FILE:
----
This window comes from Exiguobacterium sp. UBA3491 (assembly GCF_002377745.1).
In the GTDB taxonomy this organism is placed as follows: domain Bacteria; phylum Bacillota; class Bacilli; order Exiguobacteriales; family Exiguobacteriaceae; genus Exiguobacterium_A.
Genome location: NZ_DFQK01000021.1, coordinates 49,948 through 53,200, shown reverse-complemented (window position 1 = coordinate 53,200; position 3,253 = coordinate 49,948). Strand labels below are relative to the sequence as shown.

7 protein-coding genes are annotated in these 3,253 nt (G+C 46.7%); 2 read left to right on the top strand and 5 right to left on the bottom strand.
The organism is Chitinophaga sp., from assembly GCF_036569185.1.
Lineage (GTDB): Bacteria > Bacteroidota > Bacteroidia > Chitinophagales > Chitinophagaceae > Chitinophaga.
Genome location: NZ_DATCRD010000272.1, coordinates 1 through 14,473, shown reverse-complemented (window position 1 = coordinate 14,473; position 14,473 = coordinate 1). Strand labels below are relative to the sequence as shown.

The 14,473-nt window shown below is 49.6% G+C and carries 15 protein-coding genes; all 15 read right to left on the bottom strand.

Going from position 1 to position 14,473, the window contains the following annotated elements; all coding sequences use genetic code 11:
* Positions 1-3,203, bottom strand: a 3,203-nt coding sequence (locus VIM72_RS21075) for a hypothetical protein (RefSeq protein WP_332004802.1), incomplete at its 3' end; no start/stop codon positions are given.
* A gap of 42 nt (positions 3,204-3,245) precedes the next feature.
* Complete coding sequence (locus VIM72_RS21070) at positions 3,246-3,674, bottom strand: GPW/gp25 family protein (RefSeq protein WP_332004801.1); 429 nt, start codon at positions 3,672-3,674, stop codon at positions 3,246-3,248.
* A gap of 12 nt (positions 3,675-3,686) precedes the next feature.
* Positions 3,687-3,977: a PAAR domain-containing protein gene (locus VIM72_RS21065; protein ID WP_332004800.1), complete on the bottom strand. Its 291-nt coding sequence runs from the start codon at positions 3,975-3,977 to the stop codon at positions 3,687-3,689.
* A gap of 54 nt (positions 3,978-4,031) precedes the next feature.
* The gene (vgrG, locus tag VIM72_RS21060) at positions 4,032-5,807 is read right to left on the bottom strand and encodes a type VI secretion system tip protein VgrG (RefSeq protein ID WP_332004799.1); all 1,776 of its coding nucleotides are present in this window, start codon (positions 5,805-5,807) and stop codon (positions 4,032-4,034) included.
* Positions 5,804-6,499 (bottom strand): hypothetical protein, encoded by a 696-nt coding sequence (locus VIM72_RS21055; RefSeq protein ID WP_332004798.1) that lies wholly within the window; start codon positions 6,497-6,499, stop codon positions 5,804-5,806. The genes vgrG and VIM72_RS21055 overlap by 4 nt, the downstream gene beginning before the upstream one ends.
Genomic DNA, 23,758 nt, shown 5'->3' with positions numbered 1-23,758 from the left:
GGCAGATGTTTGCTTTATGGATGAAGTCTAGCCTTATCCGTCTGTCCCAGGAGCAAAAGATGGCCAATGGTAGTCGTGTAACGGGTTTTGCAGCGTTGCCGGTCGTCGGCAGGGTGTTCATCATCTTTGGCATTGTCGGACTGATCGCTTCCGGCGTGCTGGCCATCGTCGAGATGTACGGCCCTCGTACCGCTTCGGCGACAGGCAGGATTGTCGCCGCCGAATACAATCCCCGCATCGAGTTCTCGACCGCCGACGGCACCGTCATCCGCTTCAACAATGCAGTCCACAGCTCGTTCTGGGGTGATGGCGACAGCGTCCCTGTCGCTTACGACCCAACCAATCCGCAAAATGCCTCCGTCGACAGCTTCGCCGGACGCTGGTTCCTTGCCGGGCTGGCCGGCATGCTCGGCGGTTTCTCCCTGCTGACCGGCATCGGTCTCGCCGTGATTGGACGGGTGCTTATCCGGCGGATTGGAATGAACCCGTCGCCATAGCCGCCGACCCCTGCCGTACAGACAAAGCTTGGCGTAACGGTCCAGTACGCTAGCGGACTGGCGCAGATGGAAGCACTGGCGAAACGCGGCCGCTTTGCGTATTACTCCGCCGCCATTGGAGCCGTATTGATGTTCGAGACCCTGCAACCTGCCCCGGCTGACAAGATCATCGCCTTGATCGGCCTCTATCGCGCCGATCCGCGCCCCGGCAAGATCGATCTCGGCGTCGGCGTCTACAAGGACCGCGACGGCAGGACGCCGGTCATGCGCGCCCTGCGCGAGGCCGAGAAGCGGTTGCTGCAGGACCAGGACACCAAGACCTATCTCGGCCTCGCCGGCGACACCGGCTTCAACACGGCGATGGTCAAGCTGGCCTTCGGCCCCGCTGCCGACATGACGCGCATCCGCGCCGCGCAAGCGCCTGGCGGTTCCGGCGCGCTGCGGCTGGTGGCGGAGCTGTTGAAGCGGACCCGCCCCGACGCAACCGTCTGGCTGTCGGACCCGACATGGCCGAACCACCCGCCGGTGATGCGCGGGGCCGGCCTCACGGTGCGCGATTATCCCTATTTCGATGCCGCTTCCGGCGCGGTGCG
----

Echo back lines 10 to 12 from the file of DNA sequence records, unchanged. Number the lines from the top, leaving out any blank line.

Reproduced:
* Positions 1-3,203, bottom strand: a 3,203-nt coding sequence (locus VIM72_RS21075) for a hypothetical protein (RefSeq protein WP_332004802.1), incomplete at its 3' end; no start/stop codon positions are given.
* A gap of 42 nt (positions 3,204-3,245) precedes the next feature.
* Complete coding sequence (locus VIM72_RS21070) at positions 3,246-3,674, bottom strand: GPW/gp25 family protein (RefSeq protein WP_332004801.1); 429 nt, start codon at positions 3,672-3,674, stop codon at positions 3,246-3,248.